Today the immigrant day laborers I visit with every week and I had a good laugh. It's the kind of laugh that is born of deep pain and anxiety. You know, the kind of laugh so you don't cry.
Work has been desperately hard to come by. Day labor by its nature is an incredibly vulnerable way to make a living, and in this economic crisis, even more so. Workers go days without work, weeks with only a day or two here and there.
They had told me before that they don't like it when it rains because there's even less work (although they're still there, waiting faithfully...just like last week, in a cold drizzle). But at least when it snows, there's work shoveling driveways and parking lots and such.
So I asked the guys today, are they hoping it snows? Should we start praying for snow?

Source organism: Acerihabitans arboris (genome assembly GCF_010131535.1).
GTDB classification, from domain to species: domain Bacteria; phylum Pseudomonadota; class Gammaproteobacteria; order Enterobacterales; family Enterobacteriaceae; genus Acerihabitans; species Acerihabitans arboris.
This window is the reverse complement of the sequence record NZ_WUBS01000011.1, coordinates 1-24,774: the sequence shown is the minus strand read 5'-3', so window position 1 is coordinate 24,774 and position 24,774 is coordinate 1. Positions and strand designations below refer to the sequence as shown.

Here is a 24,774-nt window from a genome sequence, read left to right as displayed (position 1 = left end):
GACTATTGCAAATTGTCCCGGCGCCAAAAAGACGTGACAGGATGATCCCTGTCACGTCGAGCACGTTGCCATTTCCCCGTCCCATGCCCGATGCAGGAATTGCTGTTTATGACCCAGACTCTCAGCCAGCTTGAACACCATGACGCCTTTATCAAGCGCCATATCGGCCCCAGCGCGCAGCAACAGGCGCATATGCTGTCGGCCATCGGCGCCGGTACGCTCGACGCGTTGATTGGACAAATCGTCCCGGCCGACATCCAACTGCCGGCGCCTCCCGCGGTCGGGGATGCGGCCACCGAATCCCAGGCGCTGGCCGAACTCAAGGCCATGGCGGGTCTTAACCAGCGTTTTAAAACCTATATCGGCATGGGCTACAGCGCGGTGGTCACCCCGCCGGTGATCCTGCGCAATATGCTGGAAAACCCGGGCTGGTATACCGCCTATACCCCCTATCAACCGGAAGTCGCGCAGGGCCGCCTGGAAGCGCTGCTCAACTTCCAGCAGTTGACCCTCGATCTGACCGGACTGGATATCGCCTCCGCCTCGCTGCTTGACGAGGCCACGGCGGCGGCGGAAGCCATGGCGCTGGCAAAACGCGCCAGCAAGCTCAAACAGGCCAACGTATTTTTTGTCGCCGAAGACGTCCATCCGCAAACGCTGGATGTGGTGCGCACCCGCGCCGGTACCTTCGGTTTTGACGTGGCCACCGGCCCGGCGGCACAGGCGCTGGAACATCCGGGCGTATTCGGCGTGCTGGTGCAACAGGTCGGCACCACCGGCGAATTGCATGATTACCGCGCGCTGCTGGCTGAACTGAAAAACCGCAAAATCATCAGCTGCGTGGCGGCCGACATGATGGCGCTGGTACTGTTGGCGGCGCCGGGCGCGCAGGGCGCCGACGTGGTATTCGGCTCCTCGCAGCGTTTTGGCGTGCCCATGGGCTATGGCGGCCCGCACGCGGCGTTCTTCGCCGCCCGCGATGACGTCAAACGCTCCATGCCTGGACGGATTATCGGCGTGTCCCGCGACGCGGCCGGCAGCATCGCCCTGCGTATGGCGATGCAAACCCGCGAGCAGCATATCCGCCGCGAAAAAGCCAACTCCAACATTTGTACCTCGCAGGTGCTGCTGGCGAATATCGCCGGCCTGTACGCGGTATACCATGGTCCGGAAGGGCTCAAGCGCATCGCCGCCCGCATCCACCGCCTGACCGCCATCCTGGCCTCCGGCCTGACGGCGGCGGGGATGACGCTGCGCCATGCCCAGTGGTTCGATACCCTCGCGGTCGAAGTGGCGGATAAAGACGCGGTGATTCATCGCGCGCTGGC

Well, it all depends. Most of the time the snow here in Denver is a few inches, then the sun comes out the next day and melts it off in a few hours. No need to shovel.
But if we pray for more, well, you have to be careful there, too -- if it's too much, like waist-high or more, then you can't get out to go get the shoveling jobs (and the shoveling jobs can't get to you).
Then we began to giggle. What kind of snow should we be praying for? What would bring in shoveling jobs, and let them get out to find the jobs, on a steady basis? Everybody was measuring on their bodies -- here? this high? 3 weeks? 1? Finally we figured it out:
Knee-high snows, every two weeks. That should be good. So I will be praying for that. And that they get paid for their work, as there is rampant wage theft in day labor. So that, too.
I hope you'll join me.